A third investor, US-based Francisco Partners, will receive a share in the company in return for a cash investment. Numonyx is expected to employ 8,000 people transferred from both Intel and STMicroelectronics.

A similar strategy was followed by Intel in 2005, when it formed a new company, IM Flash Technologies, with Micron Technology, to take over the manufacture of NAND flash memory.

Objective Analysis’ Handy believes the timing for that initial demonstration was driven by another product demonstration — of a 512MB PCM prototype that had taken place just weeks earlier by Samsung. A press release from Samsung at the time declared that PCM is “the main memory device to replace high density NOR flash within the next decade”.

Shortly after those demonstrations, in December, a team led by IBM researchers showed a three by 20 nanometer prototype that was said to run 500 times faster than current flash memory while using less than half the power to write data to memory. A paper was presented on the findings in February 2007. Since then no additional announcements have come out of IBM on the topic of PCM.

Handy believes the applications for PCM are the same ones that flash has transformed — cellphones, cameras, audio devices. “A lot of applications will couple flash memory and an SRAM or a DRAM [chip] together,” he says. “Cellphones are a good example of that. Flash RAM is usually used to store the software that makes the phone work in the first place. Then the DRAM or SRAM is used for data manipulation... One of the promises of PRAM is that it can be written to very quickly. And it can be written to a limitless number of times. So it can be used as a substitute for the DRAM or SRAM in the system. That allows you to go from two chips to one chip.”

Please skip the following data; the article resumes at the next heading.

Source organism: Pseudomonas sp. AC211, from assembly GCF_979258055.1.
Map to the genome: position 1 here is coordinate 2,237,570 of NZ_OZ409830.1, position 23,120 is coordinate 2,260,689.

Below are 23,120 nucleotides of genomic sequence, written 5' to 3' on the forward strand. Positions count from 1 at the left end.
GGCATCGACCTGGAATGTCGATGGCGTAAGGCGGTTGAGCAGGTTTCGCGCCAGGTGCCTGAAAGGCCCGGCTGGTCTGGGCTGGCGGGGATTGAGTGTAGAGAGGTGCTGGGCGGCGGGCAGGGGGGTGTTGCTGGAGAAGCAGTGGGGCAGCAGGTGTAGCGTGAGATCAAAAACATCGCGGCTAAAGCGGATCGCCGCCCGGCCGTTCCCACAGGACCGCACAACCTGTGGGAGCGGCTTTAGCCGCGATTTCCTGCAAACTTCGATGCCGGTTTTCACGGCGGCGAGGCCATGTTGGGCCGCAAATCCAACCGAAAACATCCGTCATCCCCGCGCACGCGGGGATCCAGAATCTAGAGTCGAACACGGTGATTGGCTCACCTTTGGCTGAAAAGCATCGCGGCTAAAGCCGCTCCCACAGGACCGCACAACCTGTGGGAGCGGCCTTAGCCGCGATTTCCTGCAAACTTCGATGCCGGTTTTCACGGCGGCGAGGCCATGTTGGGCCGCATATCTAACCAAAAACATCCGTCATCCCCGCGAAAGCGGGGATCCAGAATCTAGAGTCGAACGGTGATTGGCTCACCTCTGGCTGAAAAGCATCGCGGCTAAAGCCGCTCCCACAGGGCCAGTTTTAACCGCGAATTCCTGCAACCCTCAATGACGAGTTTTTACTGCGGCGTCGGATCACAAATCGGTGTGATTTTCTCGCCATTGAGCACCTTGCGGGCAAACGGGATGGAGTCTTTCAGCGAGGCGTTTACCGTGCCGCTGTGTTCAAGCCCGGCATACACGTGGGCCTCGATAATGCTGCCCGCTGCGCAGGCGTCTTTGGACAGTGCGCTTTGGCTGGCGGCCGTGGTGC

The move from flash to PCM will require investment in new manufacturing equipment, but Handy believes this restructuring could be slipstreamed. “Whenever semiconductor manufacturers move from 70 nanometers to 55 to 45, they buy lots of new equipment anyway,” he says. “The new equipment used for putting on the PRAM layer is likely to be something that’s absorbed into the new equipment buys that they do.”

Currently, the same chip companies that have announced PCM offerings for 2008 are also investing heavily in 300mm facilities. Samsung dedicated its US$220 million (NZ$310 million) 300mm fabrication plant in Austin, Texas in June.

However, Jim Elliot, director of NAND flash marketing for Samsung, says the Austin facility “is an investment in flash, not with PRAM around the corner. We’re very bullish on the prospects for NAND”. He declined to predict if or when the company would commit to a PCM product strategy.

Numonyx, which is expected to open its Switzerland-based headquarters this year, has a new 300mm fabrication plant in Catania, Italy, which, according to STMicroelectronic’s website, “is ready to be equipped”.

Spansion, a NOR flash company based in California that has been mentioned in PCM discussions but has made no public announcements to date, is scheduled to begin operations in its new 300mm fab plant in Japan later this year.

Whether those 300mm chip plants will eventually be fabricating wafers for flash or for PCM or both, no one would say officially.

But as Komoto — currently with Intel but soon to be with Numonyx — pointed out, “if we’re wildly successful, we’ll be increasing our capacity to meet demand. But really, the beauty of the technology is that it doesn’t drive any unique capital; it’s highly synergistic with existing manufacturing equipment. That’s why you see a lot of interest from major memory manufacturers in this technology. It’s not using anything exotic.”